“Thankful is a uniform chaser,” William said.
“Now, you should take that back. Thankful’s a romantic and a good girl, and I’ll help her all I can.”
“So I guess you’ll be taking my spot on Mr. Kenyon’s team.”
“Me?” Buck chuckled. “My cartography skills are only fair to middling. Nothing on the wonderful maps you’re able to make. No, I’m going back to school and try to do better. I want to be a good officer if that’s what God wants.”
William moaned. “Oh, I get it. Is Mr. Kenyon going to give you a reference or something?”
“No. I’m grateful to Seth, but after all he hardly knows me.”
“I know your heart, son,” Kenyon said. “You’ll do splendidly, and if you ever do need a friend or reference you have it. You have a greater supporter than this old sinner, though.”
“Oh! I can’t stand another word!” William said. “How can Buck be forgiven and changed and all this crap in three days, and I’ve been with you, Mr. Kenyon, for weeks and weeks and I feel nothing new? God—if there is one—hasn’t made any effort with me. No tap on the shoulder. Buck is and always has been too weak to stand on his own, and now there’s no Fred or any other Crenshaw to hide behind so instead he’ll ask some invisible god to make his decisions. It’s a weakness.”
Buck glared at him with his one good eye. William chuckled at this glimpse of the old Buck, but then Buck said, “Seth pointed out we’re all weak and we all search for the magic thing within us or in the world to give us strength. Even the Indians do that. I used to think that if only I was the best cadet, had the shiniest rifle, then … but there’s no magic in men. Nothing will make me strong on my own. We laugh at the talismans of the Indians—they delude themselves. I was no better. I guess we all have to choose something or some way to live. Ask yourself, Willy, what’s more ludicrous—losing yourself in God or in drink?”
“At least I can experience the effects of whiskey—there’s no trick there—I don’t have to convince myself. It’s clear as day.”
“And what good does it do?” Kenyon asked.
“What? Why does it have to do good? I never said I was on a mission for good. What about fun and doing as you please? Like the Indians used to? I can see why they don’t want what we want for them.”
“So you want to be like the Indians? Blown by the wind, dependent on the government, or out murdering and plundering as they’ve done for generations? Do you want to make slaves of women and beat them to death with shovels like that young Apache did last week?” Kenyon asked.
“Hey, white men have done the same—even improving on some of their savagery,” William said.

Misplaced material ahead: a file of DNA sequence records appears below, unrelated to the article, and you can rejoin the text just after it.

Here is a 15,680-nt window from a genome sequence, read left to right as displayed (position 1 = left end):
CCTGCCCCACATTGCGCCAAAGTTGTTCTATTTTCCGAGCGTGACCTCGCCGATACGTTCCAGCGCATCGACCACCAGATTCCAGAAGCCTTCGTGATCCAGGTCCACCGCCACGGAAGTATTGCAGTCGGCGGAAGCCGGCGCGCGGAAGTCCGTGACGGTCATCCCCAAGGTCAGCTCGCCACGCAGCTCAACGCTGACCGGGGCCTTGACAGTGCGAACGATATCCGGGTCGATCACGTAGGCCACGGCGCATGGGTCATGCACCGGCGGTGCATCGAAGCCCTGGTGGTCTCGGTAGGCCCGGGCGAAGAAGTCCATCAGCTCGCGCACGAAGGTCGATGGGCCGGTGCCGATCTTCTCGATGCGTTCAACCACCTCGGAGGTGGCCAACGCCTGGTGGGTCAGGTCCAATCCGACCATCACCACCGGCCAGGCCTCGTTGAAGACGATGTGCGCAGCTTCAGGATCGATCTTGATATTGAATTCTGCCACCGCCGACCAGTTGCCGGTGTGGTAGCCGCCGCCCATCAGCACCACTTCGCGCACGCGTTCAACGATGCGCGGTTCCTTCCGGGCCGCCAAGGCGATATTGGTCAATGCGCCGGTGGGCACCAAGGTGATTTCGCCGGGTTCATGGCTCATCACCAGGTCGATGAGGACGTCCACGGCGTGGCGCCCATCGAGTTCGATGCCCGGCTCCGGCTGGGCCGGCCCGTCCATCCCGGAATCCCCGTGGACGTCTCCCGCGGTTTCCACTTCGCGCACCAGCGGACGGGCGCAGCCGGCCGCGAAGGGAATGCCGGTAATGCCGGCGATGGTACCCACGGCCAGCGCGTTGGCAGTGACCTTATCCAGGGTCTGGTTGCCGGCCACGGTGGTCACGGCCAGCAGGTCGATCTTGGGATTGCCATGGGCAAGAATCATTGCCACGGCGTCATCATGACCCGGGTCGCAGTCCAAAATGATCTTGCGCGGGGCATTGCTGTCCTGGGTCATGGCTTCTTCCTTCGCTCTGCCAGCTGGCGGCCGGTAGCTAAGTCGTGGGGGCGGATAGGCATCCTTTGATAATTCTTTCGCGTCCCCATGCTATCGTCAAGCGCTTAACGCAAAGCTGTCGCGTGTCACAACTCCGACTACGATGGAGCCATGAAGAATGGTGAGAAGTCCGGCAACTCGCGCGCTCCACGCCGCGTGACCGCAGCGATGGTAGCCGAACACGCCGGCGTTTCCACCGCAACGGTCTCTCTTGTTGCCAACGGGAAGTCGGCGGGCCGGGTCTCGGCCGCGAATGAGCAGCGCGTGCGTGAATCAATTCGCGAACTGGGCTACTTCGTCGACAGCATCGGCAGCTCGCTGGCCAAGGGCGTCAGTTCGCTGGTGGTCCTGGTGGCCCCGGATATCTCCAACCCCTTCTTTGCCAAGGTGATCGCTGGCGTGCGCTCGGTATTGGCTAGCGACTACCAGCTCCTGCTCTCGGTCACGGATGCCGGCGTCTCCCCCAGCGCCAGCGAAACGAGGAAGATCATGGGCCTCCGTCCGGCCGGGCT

“And what makes the Indians attractive to you then?”
“Why should men have to follow rules? Everyone should do what makes them feel good—as long as it doesn’t hurt anyone. The Apaches get up and decide to drink or decide to do nothing but have a laugh, or they raid now and again. Didn’t Jesus say something about sharing your stuff anyway and waiting around like a lily or something?”
“There’s something in the Bible about stealing, Willy,” Buck said with a smile.
Why did Buck keep smiling? William wanted to clobber him. “Anyway, people talk about freedom, and that’s all I want.”
Kenyon shook his head. “This freedom you talk about—if the Apache had kept their agreements with the Mexicans or any other tribe in the West, then they’d have some allies. Truth is, their idea of freedom does hurt innocent people.” Kenyon folded a towel as he spoke. “We all know the army can’t defeat the Apaches without help. They’re not equipped. But the Apaches turn on their own as scouts, and they’re free to do it, I suppose. Your freedom has landed you and Buck in the hospital. Your fun caused you to lose Thankful’s money, and you’ve lost work and pay and friendship in enjoying your desires. Would your mother be proud? I’m not.”
“I don’t give a damn if you’re proud or not,” William said.
“Then why have you worked night and day doing splendid art for me?” Kenyon asked. “Why did you so eagerly seek my approval each evening? Why did you stay off drink for a month?”
“I broke my promise to you, and I’m sorry about that …”
“Willy, how many times did your father say the same thing to you?” Buck asked.
Just then the doctor came into the room, kicking a scorpion out of the way. “You scared us, Willy—nearly stopped breathing all together. You’re lucky to be alive. I’ll send word to your parents.”
“No, please don’t.”
“How is Lieutenant Fahy, doctor?” Kenyon asked.
“Not good, I’m afraid. The lieutenant will never walk if he lives. He’s conscious though.”
Buck and William exchanged horrified looks.
“What’s happened to Fahy?” Buck asked.
“Seems the bit of merriment you boys had got the lieutenant shot,” said the veteran doctor.
“Rich and colorful page turners. Morris has a fine sense of time and place and brings her memorable characters to life. She also tells a captivating story. You won’t find it easy to put her book down, and her characters will stay with you when you do. We can only hope she keeps writing and gives us more episodes in this fascinating chronicle.”